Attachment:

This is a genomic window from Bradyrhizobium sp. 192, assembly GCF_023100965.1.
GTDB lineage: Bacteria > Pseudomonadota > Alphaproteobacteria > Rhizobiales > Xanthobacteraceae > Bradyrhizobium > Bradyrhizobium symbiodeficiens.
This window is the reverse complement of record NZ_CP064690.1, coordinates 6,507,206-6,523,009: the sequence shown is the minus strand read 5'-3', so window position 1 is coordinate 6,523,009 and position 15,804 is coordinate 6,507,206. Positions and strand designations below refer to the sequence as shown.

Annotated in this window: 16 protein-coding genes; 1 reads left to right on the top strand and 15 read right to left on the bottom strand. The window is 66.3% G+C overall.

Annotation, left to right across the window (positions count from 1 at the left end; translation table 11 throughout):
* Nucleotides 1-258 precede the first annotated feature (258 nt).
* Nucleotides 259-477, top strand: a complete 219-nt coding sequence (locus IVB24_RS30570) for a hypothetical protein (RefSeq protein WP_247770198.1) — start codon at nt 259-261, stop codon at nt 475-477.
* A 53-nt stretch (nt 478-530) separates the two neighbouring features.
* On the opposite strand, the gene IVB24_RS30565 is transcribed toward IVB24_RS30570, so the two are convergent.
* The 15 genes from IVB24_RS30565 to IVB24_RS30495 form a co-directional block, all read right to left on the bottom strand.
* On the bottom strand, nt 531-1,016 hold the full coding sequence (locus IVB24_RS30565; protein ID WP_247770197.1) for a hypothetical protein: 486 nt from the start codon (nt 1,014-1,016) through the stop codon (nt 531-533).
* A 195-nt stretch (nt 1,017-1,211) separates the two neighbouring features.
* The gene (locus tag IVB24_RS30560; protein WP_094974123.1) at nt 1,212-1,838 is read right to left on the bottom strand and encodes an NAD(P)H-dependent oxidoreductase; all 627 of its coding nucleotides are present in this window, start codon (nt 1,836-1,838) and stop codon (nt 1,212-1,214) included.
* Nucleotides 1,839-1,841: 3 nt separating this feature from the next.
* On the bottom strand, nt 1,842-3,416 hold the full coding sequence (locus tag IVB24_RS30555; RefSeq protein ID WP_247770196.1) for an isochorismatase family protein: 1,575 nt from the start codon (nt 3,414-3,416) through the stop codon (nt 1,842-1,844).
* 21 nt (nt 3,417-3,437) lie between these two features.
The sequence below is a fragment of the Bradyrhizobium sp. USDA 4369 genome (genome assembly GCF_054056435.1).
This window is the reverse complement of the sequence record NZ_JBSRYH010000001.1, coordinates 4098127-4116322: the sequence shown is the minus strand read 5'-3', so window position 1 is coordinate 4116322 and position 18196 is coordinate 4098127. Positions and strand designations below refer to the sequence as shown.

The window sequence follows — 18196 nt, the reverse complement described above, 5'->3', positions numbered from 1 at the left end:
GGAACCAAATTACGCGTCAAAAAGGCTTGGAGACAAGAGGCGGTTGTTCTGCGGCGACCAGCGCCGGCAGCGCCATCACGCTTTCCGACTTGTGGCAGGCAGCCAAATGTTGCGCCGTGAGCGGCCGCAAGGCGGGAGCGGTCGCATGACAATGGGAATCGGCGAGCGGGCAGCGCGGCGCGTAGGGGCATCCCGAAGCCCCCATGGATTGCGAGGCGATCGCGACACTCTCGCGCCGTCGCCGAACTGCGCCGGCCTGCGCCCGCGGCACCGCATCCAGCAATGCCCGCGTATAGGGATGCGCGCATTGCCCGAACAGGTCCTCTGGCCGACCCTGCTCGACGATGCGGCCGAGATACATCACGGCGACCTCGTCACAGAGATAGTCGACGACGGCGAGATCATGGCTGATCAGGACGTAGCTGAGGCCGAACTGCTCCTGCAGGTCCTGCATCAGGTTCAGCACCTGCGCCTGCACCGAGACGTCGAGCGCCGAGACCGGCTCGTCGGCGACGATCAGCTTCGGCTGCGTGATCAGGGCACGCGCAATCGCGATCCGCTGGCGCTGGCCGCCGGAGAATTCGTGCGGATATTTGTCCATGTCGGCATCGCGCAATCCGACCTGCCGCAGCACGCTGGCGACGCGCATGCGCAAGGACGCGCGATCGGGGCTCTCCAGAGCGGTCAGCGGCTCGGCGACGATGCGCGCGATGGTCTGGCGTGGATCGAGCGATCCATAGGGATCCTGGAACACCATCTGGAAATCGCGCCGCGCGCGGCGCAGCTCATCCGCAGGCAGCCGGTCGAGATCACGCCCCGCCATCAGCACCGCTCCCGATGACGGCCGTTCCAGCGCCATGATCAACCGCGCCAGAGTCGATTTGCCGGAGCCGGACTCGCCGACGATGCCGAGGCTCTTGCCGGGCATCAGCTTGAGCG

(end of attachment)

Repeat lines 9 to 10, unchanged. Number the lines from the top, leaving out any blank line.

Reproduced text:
* On the opposite strand, the gene IVB24_RS30565 is transcribed toward IVB24_RS30570, so the two are convergent.
* The 15 genes from IVB24_RS30565 to IVB24_RS30495 form a co-directional block, all read right to left on the bottom strand.